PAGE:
Rock bands had become so ostentatious during the 1970s that a bedroom poster was the nearest I would came to seeing Led Zeppelin live. There remains the faintest of hopes that they may reform as they did for the one off concert in 2007, but I will not be holding my breath. Yet perversely it was  un-obtainability that seems to have drawn me (and 1000s of others) closer to their enigma. This was in total contrast to my affinity with Pink Floyd, which was shattered by the punk explosion in the UK (1977-78). I did not listen to a full Pink Floyd album for many years afterwards, although I did regain my senses in time for their Pulse Tour resulting in a quite amazing evening on 20th October 1994 at  Earls Court Exhibition Centre, London.

Led Zeppelin where also at the top of their game as both a recording and live band when the UK pop charts were dominated with the likes of the Bay City Rollers singing Bye, Bye, Baby, Pete Shelley, Love Me Love My Dog and even Laurel and Hardy charted with The Trail of the Lonesome Pine. It is clear to see now given the quality of pop music on one hand and the rock dinosaurs on the other that pop and rock music where driving into a car crash that would fuel the brief, but necessary punk period. Punk fizzled out like a damp torturous fart from a septic stomach with its ultimately boring and predictable uniform of wall to wall mohican haircuts, tartan trousers and biker jackets.

Whilst monster bands like Emerson, Lake and Palmer  were never to rediscover their self indulgent status after the punk period Led Zeppelin remained unscathed, which is pretty surprising given their 1979 weak album offering In Through the Out Door. Led Zeppelin had not performed live for two years since the death of Robert Plant’s son during the band’s 1977 North American tour, and they had not performed in the United Kingdom for four years.  It was the bands manager Peter Grant who decided that the band should perform at what is now renowned as the classic Knebworth concerts instead of embarking on a lengthy tour. A estimated 400,000 people attended the two Knebworth events on 4th and 11th August 1979.

The death of drummer John Bonham in 1980 all but brought the curtains down on the band. The reunion (with Phil Collins on drums) at Live Aid 1985 was such a disaster that they refused to allow it to be included on the Live Aid DVD release. Collins still remains sore about his Live Aid jam with Led Zeppelin 25 years after the gig and recently revealed that he almost walked off stage in mid-set. Collins and Chic drummer Tony Thompson had both apparently been drafted in as replacements for the late John Bonham.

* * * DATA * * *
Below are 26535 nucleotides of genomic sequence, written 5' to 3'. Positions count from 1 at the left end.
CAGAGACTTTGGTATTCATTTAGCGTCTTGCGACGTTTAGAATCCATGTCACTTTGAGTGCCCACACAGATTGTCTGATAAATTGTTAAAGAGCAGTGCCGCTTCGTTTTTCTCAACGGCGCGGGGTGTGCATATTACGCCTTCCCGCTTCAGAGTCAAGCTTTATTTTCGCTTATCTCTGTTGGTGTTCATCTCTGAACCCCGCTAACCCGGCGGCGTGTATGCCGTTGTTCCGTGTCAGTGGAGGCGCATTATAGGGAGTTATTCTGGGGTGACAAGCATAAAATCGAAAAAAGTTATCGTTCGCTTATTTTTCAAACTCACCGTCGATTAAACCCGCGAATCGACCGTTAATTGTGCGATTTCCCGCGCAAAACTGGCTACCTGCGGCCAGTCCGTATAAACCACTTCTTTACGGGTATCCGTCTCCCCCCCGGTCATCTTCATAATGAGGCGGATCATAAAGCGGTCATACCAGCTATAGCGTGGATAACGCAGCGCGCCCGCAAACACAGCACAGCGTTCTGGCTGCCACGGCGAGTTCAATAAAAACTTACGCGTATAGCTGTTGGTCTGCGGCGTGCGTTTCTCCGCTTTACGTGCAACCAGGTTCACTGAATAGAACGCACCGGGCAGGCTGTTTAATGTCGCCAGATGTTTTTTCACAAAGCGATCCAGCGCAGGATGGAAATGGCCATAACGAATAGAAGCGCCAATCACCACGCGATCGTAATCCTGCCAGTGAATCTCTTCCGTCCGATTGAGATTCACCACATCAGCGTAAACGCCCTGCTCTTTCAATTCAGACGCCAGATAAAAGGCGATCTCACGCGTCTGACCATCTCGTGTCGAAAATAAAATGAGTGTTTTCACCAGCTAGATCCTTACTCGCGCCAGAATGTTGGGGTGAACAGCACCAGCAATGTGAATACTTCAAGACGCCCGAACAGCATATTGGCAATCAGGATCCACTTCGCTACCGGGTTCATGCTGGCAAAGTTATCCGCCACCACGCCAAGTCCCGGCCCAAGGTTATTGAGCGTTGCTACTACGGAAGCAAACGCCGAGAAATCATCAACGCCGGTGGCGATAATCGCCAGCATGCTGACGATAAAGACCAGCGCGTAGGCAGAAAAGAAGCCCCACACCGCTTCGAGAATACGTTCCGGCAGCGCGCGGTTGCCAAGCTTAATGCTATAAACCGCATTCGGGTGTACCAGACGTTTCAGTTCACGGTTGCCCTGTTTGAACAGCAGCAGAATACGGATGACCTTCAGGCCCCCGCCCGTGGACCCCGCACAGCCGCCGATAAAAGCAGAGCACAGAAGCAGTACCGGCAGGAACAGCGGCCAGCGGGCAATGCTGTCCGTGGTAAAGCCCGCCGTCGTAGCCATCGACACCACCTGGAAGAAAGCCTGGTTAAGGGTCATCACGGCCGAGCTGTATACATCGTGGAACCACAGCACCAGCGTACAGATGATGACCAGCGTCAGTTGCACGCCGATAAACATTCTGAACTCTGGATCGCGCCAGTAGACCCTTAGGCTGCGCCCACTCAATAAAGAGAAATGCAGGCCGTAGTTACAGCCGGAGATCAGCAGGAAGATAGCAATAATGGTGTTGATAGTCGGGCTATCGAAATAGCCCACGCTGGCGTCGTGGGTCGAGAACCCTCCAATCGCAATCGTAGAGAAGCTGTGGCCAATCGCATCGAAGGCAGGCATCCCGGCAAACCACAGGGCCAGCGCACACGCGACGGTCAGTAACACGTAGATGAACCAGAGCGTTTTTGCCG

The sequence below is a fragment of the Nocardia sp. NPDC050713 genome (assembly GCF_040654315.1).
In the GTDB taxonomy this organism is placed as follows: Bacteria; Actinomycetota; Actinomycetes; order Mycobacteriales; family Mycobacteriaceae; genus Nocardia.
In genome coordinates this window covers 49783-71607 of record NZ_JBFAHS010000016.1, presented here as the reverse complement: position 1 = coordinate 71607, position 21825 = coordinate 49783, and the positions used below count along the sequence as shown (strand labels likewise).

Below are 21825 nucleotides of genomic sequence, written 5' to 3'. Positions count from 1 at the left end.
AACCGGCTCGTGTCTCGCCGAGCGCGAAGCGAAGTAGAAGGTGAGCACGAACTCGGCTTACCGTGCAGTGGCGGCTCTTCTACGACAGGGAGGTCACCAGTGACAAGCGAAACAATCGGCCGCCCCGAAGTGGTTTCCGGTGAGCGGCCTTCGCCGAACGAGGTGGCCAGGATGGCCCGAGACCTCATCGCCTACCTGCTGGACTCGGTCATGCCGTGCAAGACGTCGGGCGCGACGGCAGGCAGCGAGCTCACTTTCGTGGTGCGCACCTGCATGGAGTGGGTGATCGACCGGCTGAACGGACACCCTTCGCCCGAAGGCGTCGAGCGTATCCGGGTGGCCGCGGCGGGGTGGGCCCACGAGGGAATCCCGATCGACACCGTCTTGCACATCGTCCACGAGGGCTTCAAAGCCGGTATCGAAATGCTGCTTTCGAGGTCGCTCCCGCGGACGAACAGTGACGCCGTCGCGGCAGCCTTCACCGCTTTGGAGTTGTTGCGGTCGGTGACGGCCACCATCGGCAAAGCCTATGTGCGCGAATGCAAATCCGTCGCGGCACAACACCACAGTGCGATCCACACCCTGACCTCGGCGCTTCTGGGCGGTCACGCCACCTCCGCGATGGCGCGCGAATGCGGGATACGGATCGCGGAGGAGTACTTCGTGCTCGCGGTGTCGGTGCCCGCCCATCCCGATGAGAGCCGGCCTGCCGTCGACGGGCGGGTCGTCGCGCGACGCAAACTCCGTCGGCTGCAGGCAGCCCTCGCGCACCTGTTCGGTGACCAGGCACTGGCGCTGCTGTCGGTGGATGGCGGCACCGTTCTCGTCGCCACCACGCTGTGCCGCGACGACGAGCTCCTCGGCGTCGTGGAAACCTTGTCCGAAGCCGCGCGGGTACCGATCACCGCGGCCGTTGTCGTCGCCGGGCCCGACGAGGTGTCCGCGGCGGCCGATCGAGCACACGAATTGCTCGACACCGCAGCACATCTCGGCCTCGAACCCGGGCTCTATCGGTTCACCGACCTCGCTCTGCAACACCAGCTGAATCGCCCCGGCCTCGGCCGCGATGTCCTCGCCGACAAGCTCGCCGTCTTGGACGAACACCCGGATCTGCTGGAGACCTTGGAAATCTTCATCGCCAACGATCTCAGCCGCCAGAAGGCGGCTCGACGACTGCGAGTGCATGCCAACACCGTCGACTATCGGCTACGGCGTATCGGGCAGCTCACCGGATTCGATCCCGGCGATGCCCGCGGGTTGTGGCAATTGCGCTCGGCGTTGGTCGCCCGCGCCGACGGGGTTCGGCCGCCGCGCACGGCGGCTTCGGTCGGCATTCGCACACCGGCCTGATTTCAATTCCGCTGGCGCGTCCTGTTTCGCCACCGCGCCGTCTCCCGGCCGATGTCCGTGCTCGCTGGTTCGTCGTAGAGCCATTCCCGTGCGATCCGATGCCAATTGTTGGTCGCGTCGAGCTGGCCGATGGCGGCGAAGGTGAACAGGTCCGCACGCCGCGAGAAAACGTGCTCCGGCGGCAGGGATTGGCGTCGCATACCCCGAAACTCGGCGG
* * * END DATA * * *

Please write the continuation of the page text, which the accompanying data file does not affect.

Jimmy Page blamed the replacement drummers for not learning their parts, but Collins claims it was Page, Plant and Jones who ruined the experience.  “They weren’t very good and I was made to feel a little uncomfortable by the dribbling Jimmy Page.” Collins concluded recently.

O2 Arena, 2007.

It was an ignominious farewell and one that would dog any potential reunion for years to come. Fans were kept at bay by Jimmy Page’s remastering and repackaging releases of the bands historical material. That was until the Ahmet Ertegun Tribute Concert held in memory of the music executive at The O2 Arena, London on 10th December 2007. The band performed their first full-length concert since the death of Bonham in 1980 and in a fitting touch for this one-off reunion Bonham’s son Jason played drums during the set.

The 02 concert seems to have provided the band with an exorcism of the Live Aid debacle and unlike the Live Aid concert the 02 concert was formally released as both a CD and DVD under the title of Celebration Day, but for the fan it added nothing to what had gone before.

Led Zeppelin IV

The first Zeppelin album I recall buying was 1971s Led Zeppelin IV, although I would have purchased it later circa 1974-75. Over the course of a year I went on to purchase all their available albums, which was no mean feat in those days. Initially attracted to the album through the seminal track ‘Stairway to Heaven.’ which seemed to filter into my brain at night as I lay beneath my bed sheets, transistor radio pressed against ear hoping my parents would not detect the sound of the tuning radio. Inevitably they did and the said radio would be confiscated and so the cycle between generations would turn and grind around.

It was about this time I obtained my first cassette recorder, so with transistor radio perched safety I would hold the small cassette recorder microphone close to the transistor and tape the music. Building up c60 or c90 cassette tape to be traded at school with my fellow spotty, greasy haired and adolescent boys we were like desperate junkies.

What in eck do you do with this?

What in eck do you do with this?

This is how I  was  introduced to the likes of The Beatles, Hendrix, Dylan, The Doors and all those bands that did not penetrate the mainstream pop shows on TV. The cassette case, which housed the tape had self-made inserts normally constructed from a magazine photo that would somehow relate to the music contained on the tape. I still have a few cassettes from those days.